On Khayyam – Part 7

 

Jaidev had a spare, ascetic build, and was totally consumed by music. He was spare in his musical sensibilities, too. In all this, he was just like his junior contemporary, Khayyam. Both brought to their music the same sense of worship, total immersion and strong principles.

Jaidev did a fabulous job of composing music for Gaman, which released in 1978. With minimal orchestration, the songs provided a haunting background to this unsettling story of migrants from UP who struggle to get a foothold on life in the city of Bombay. Through this film, Jaidev gifted to Hindi cinema three wonderful singing talents who, unfortunately, were not utilised well by the industry. Suresh Wadkar, the most successful of the three, did sing for a number of Hindi films over the next decade, but Hariharan and Chhaya Ganguly quickly went down other paths.

Gaman did not bust any chart at the box office, but its songs ajeeb saneha mujhpar guzar gaya yaaron, aapki yaad aati rahi and seeney mey jalan made a mark.

Given all this, it was natural for Muzaffar Ali to request Jaidev to compose music for his second film, which was scheduled to release in 1981. It was a period drama set in the 19th century, and based on the life of a celebrated courtesan in Lucknow. With his usual intense focus, Jaidev conjured up a few tunes which perfectly matched the lovely poetry of Akhlaq Mohammad Khan (who wrote under the takhallus Shahryar). Ali and his wife are said to have loved the songs. Lata Mangeshkar was to start rehearsing the songs in a few days.

But that was not to be.

A monetary matter is said to have flared up into a spat between Jaidev and Ali, with the result that the venerable composer walked out of the film, harmonium in hand. And that’s how Khayyam walked into the film. It is said that Muzaffar Ali even briefly toyed with the idea of approaching Naushad, but tossed it aside saying he (Naushad) was well past his prime.

While on the one hand Khayyam was excited at the prospect of composing for an artistic subject, he was fazed (as he later admitted in interviews) by the fact that Pakeezah was still fresh in everybody’s mind. Would he be able to make the music of this film stand out from that of Pakeezah, given that both films had a similar theme and setting? In other words, would he be able to outdo Ghulam Mohammad and Naushad?

In answering this question, Jagjit Kaur and he took a decision that was to prove momentous in hindsight: they’d not rope Lata in for this film. If Pakeezah had Lata, this film would have Asha.

Khayyam and Jagjit Kaur joined Shahryar, Muzaffar Ali and Ali’s wife Suhasini in reading and re-reading Mirza Muhammad Hadi Ruswa’s “Umrao Jaan Ada”, the book on which this film was being based. They read other books too, and immersed themselves in conversations with shayars and others from erstwhile Awadh. Layering this research with their fertile creativity, Khayyam and Shahryar came up with 9 magical songs for the film, all of them clearly reflecting the ethos of that era.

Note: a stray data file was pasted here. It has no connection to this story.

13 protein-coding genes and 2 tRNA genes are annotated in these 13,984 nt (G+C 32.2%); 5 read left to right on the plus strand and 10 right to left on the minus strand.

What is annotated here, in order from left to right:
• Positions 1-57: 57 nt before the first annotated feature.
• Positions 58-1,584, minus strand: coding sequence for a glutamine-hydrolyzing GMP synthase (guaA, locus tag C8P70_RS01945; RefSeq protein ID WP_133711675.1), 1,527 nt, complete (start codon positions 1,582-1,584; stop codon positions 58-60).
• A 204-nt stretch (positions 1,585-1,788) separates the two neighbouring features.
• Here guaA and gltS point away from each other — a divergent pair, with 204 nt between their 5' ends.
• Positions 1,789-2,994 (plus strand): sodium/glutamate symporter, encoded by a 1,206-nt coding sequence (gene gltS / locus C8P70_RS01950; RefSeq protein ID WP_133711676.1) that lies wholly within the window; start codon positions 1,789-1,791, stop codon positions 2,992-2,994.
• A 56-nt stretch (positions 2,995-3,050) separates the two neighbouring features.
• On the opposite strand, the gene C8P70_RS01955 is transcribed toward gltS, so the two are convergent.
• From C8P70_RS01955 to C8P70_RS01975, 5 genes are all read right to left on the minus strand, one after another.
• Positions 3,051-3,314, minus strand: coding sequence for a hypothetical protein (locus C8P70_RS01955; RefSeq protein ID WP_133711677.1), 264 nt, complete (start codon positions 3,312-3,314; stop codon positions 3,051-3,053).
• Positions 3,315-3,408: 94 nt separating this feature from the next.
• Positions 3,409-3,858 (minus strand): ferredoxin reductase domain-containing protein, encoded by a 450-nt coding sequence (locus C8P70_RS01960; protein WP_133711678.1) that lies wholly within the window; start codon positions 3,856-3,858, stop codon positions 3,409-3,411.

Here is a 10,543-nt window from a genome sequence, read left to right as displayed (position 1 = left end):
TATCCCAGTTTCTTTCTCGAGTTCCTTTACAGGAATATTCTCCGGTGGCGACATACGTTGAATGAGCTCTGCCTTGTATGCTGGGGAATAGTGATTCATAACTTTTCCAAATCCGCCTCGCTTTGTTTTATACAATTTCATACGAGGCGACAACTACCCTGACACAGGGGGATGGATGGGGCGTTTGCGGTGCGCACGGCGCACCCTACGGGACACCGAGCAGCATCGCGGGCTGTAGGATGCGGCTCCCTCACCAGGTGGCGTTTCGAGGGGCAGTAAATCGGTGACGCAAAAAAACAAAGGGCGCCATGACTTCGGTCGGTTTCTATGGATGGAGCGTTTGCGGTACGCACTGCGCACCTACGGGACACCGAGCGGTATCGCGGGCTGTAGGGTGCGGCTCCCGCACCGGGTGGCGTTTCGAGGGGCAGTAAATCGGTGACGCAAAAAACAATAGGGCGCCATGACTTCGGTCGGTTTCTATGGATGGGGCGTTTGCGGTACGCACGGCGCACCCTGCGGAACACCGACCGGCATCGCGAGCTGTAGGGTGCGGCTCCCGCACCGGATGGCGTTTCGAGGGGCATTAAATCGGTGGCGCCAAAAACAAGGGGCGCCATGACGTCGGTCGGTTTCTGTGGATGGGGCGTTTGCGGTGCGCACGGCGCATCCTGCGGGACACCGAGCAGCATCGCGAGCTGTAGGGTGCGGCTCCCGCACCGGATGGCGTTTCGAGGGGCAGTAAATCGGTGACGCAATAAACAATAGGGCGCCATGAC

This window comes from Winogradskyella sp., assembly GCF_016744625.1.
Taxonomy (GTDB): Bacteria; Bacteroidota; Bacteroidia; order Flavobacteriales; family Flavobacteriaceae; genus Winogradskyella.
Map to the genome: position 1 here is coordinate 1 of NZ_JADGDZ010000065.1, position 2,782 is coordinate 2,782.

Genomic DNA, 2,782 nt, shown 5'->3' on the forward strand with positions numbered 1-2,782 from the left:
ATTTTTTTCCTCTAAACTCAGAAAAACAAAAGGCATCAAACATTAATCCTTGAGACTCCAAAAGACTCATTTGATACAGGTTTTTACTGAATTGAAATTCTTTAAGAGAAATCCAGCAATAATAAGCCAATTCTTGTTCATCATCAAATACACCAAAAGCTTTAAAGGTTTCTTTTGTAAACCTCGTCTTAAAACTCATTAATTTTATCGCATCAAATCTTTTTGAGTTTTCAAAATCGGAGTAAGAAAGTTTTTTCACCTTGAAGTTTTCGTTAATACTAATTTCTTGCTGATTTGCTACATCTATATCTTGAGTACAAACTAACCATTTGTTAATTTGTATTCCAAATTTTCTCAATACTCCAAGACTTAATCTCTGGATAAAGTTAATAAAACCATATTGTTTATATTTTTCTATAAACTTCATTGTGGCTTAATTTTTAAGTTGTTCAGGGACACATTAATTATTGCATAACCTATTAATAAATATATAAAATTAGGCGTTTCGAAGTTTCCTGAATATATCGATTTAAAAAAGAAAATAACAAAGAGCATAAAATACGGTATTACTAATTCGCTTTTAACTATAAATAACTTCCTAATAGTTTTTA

Even if you listen to the songs of Umrao Jaan with your eyes closed and not watch a single frame of the film, you will be transported to Lucknow and its kothas. The songs carry the fragrances of the ittar, the surahi, the hookah and the gajra. The film fetched Khayyam, Asha and Rekha National Awards. It also gave us another Talat with a silken voice – Talat Aziz.

For all the reverence this film evokes now, it did not do well at the box office. But that’s a story for another day.
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The courtesans of that era were said to have sung at a low pitch. And so, Khayyam requested Asha to lower her pitch from her usual by a scale and a half. The first song to be recorded was “dil cheez kya hai”. Asha asked for 8 days to practise at the lower pitch and get the nuances of the song right. But even when she finally came to the studio to record the song, she wasn’t sure her voice would sound well at this lower scale. She expressed her angst to Jagjit Kaur, asking her to convey it to Khayyam saab.

By this time, the musicians in the studio had gotten wind of the fact that Asha tai was displeased about something.

Khayyam went in to speak to Asha. As a last-ditch effort to convince her, he suggested that they record two renditions of the song: one, the way he wanted it and the other, at Asha’s regular pitch. Afterwards, he added, whichever style the singer found better would find its way into the film. Asha agreed, but not before making Khayyam promise (on his son Pradeep) that this would indeed be so. In turn, Khayam asked her to promise (on Maa Saraswati) that she’d give her best to the song, and not be partial to her usual way of singing!

Promises given and taken, the song was recorded. Khayyam’s suggested way of singing completely bowled Asha over, and she agreed to sing all her songs of Umrao Jaan at that pitch.

How could she do anything else, given that history was waiting to be written?

 

 

Zindagi jab bhi teri bazm mein – Talat Aziz – https://www.youtube.com/watch?v=g-_CY0iP1CM

 

 

Kahe ko byahe bides by Jagjit Kaur – https://www.youtube.com/watch?v=ibM4HzAp9Ms

 

This is part of a multi-part personal tribute I am paying to the much-loved music composer Khayyam. If you haven’t read the other parts, please do so now.

On Khayyam – Part 1

ON Khayyam – Part 2

On Khayyam – Part 3

On Khayyam – Part 4

On Khayyam – Part 5

On Khayyam – Part 6

On Khayyam – Part 8

On Khayyam – Part 9

 

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